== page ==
To avoid the "burnout" that often occurs when companies search for automated software solutions, companies need to follow a simple process:

  • Discuss Options with Other Companies - Pharmaceutical companies need to talk with other pharma companies that have implemented automated software solutions and determine whether the same solution(s) would function in their own environment.
  • Carefully Determine ROI – Companies also need to determine the estimated ROI (return on investment) they will achieve with the solution(s) themselves. When calculating ROI, companies should remember to account for the time that will be spent for the installation, configuration, training and deployment of the software solutions. The time required should also be confirmed by the software vendors' clients.

Many corporations also need to consider investing in the technologies that ease the burden of globalized quality and compliance management. Corporations that work with internationally located research and manufacturing contractors should--for example--invest in the technologies that can produce reports in a variety of languages and route those reports on global and local levels.

Corporate Oversight #4: Lack of Understanding and/or Investment in Pharmacovigilance and Pharmacoepidemiology

Pharmacovigilance, or the process of conducting risk assessment during pre- and post-marketing phases of product development is an essential series of processes that every successful pharmaceutical corporation needs to master. Several steps pharmaceutical companies can take to procure the best PV data while analyzing it successfully would include the following:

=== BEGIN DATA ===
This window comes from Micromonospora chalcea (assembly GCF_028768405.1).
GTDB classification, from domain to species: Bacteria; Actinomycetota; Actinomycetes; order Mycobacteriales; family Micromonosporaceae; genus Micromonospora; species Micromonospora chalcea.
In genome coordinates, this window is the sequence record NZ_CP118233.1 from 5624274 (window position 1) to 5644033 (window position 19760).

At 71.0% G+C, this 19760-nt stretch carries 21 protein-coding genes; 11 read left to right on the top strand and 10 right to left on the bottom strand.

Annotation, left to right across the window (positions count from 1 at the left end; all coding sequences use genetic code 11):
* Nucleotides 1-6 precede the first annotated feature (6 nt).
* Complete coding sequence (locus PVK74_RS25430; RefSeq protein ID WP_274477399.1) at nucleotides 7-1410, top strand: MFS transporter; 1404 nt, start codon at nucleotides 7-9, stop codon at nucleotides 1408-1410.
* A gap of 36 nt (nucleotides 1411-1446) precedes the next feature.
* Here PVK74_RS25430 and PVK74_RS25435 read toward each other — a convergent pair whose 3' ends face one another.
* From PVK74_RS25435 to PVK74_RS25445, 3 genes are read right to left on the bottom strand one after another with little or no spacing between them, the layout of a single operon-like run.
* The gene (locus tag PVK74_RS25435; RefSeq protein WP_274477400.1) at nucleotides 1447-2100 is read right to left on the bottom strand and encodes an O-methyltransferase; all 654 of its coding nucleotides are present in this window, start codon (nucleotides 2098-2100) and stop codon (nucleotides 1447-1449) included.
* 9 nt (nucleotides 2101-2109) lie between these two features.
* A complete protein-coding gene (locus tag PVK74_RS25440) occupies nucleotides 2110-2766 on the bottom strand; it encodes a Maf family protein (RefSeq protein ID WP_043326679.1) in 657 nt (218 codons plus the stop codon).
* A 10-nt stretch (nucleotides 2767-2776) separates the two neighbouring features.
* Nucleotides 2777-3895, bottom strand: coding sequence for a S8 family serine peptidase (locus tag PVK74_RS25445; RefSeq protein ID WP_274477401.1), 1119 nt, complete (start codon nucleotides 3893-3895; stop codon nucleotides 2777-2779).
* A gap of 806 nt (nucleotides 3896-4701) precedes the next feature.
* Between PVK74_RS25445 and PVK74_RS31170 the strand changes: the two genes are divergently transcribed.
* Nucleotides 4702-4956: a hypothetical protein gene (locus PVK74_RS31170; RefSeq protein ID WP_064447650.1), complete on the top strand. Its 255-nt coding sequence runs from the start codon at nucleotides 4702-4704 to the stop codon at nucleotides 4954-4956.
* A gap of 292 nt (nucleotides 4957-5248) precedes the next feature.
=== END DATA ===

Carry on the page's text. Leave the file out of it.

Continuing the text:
• Maintain quality and compliance information relating to global, regional, or local PV audit programs. This information should be stored electronically (for easy access) if possible;
  • Ensure rapid resolution and follow-up of any pharmacovigilance issues. Rapid resolution will require some type of software control;
  • Harmonize PV auditing procedures;
  • Facilitate the handling of PV related regulatory inspections;
  • Provide PV related trending information.

As with other quality and compliance procedures the iterative tasks associated with pharmacovigilance should be automated when possible.

Corporate Oversight #5: Lack of Understanding or Investment in Risk-Based Management

Risk based management is essential to ameliorating the affects or potential affects of nonconformance events that is likely to occur in pharmaceutical environments. According to an online article "...risk management drives the identification of hazards, the risks associated with those hazards, and the probability of nonconformity occurring at the design stage, during production and post-production. Elements of risk management include analysis, evaluation, control and post-production data analysis. Most manufacturers do not have a complete risk management program in place, even though they may have some elements of risk assessment, control and/or a postproduction monitoring systems."3